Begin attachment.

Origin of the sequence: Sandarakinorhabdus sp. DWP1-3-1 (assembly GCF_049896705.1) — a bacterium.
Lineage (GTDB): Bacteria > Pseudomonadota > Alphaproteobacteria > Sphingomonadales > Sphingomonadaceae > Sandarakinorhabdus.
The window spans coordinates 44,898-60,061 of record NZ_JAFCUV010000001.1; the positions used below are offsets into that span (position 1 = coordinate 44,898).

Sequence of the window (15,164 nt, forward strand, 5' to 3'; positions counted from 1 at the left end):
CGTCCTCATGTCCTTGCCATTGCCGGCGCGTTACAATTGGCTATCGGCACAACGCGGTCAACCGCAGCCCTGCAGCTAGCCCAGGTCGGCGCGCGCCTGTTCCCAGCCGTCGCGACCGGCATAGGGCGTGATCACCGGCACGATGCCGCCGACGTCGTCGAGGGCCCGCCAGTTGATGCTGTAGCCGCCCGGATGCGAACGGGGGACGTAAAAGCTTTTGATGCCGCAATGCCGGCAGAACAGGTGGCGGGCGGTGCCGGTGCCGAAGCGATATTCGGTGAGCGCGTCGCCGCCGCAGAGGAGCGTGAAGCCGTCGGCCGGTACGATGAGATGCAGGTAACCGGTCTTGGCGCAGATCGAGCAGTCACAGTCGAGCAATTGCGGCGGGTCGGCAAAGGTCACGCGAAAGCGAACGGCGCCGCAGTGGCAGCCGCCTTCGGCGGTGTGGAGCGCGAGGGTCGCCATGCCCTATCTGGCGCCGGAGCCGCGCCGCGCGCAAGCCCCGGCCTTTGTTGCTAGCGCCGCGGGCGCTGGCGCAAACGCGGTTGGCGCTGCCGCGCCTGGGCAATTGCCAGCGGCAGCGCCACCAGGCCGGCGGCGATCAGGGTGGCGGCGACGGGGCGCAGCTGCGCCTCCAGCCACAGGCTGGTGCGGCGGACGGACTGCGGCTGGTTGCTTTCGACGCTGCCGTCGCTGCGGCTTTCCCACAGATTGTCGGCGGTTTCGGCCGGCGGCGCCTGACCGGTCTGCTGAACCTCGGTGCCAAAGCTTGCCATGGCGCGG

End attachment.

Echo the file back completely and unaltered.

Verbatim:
Origin of the sequence: Sandarakinorhabdus sp. DWP1-3-1 (assembly GCF_049896705.1) — a bacterium.
Lineage (GTDB): Bacteria > Pseudomonadota > Alphaproteobacteria > Sphingomonadales > Sphingomonadaceae > Sandarakinorhabdus.
The window spans coordinates 44,898-60,061 of record NZ_JAFCUV010000001.1; the positions used below are offsets into that span (position 1 = coordinate 44,898).

Sequence of the window (15,164 nt, forward strand, 5' to 3'; positions counted from 1 at the left end):
CGTCCTCATGTCCTTGCCATTGCCGGCGCGTTACAATTGGCTATCGGCACAACGCGGTCAACCGCAGCCCTGCAGCTAGCCCAGGTCGGCGCGCGCCTGTTCCCAGCCGTCGCGACCGGCATAGGGCGTGATCACCGGCACGATGCCGCCGACGTCGTCGAGGGCCCGCCAGTTGATGCTGTAGCCGCCCGGATGCGAACGGGGGACGTAAAAGCTTTTGATGCCGCAATGCCGGCAGAACAGGTGGCGGGCGGTGCCGGTGCCGAAGCGATATTCGGTGAGCGCGTCGCCGCCGCAGAGGAGCGTGAAGCCGTCGGCCGGTACGATGAGATGCAGGTAACCGGTCTTGGCGCAGATCGAGCAGTCACAGTCGAGCAATTGCGGCGGGTCGGCAAAGGTCACGCGAAAGCGAACGGCGCCGCAGTGGCAGCCGCCTTCGGCGGTGTGGAGCGCGAGGGTCGCCATGCCCTATCTGGCGCCGGAGCCGCGCCGCGCGCAAGCCCCGGCCTTTGTTGCTAGCGCCGCGGGCGCTGGCGCAAACGCGGTTGGCGCTGCCGCGCCTGGGCAATTGCCAGCGGCAGCGCCACCAGGCCGGCGGCGATCAGGGTGGCGGCGACGGGGCGCAGCTGCGCCTCCAGCCACAGGCTGGTGCGGCGGACGGACTGCGGCTGGTTGCTTTCGACGCTGCCGTCGCTGCGGCTTTCCCACAGATTGTCGGCGGTTTCGGCCGGCGGCGCCTGACCGGTCTGCTGAACCTCGGTGCCAAAGCTTGCCATGGCGCGG